When Natasha Bakht, from Ottawa, Canada, conceived her son Elaan through sperm donor back in 2009, her best friend and neighbour Lynda Collins, who was considering the same path herself, offered to be her birth partner.
When Elaan was born in early 2010, it quickly became apparent that things weren't going to be straightforward – a knot in Elaan's umbilical cord had deprived him of oxygen and nutrients, and he was delivered by caesarean. A few months later, it was found that several portions of his brain were dead as a result of the knot. He has been left with spastic quadriplegia, meaning he is unable to use any of his limbs.
Caring for Elaan can be difficult; he vomits at least once a day, has asthma, epilepsy, and visual problems, and doesn't speak.
As Elaan's condition became more apparent, Lynda became more involved – she moved in upstairs and accompanied Natasha and Elaan to most medical appointments. The trio began shopping together, eating together, with both women taking care of Elaan's feeding and bedtime needs.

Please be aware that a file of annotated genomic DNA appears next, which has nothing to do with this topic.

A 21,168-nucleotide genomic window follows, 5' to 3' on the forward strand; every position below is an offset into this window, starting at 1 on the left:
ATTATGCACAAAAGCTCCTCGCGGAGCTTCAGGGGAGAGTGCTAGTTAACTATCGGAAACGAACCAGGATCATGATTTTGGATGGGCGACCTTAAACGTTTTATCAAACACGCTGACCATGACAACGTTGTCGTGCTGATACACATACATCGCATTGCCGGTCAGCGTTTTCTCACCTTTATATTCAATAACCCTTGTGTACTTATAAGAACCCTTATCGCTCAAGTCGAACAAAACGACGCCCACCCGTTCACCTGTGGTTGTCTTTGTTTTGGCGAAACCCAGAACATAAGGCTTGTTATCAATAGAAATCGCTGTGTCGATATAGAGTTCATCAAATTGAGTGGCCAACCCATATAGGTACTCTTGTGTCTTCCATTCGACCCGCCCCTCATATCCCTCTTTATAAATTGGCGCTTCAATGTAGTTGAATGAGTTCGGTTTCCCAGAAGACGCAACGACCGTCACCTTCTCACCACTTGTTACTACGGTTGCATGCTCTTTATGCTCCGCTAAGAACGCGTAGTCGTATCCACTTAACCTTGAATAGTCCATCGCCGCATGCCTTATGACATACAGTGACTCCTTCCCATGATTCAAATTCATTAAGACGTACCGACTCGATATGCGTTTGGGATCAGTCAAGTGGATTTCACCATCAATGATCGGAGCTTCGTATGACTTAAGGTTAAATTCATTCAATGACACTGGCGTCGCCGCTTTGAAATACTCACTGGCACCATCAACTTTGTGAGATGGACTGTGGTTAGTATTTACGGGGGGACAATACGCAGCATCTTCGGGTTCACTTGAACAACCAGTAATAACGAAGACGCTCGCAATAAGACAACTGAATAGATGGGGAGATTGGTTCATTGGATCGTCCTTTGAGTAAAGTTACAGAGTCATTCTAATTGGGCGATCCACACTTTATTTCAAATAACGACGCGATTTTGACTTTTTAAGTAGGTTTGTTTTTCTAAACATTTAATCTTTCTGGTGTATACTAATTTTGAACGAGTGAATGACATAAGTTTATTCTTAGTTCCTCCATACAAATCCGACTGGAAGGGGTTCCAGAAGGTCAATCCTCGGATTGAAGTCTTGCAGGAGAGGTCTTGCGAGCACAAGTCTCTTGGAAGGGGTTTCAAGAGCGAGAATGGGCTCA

Eventually, it became clear that Lynda adopting Elaan would make all sorts of sense. She would have jurisdiction over Elaan's medical issues if Natasha were away, and could share financial responsibilities. Natasha also spoke of the "sense of joy" that she felt at the prospect of another parent being involved.
The trouble was, because Natasha and Lynda weren't romantically involved, there was no legal precedent – Lynda couldn't formally adopt Elaan and so she had to apply for 'declaration of parentage'. They hired their friend, lawyer Marta Siemiarczuk and, in January, two years after the women first sought legal help, Elaan's updated birth certificate arrived, listing both Lynda and Natasha as mothers.
"I'm not a single mom anymore," Natasha told CBC. "I have a partner in this journey and I'm so grateful for that. This is my co-momma."
The 'traditional' family isn't a clear-cut thing anymore. From 2004 to 2014, the number of cohabiting couple families in the UK grew by 29.7% and, in 2014, there were more than 2 million lone parents, 91% of whom were women. In other words, in 2017, nuclear families are far from being a given.
Thank goodness, then, for people like Lynda and Natasha exploring alternative legal options to extend parenting rights beyond a child's biological parents. One day, their case may come in useful for any of us.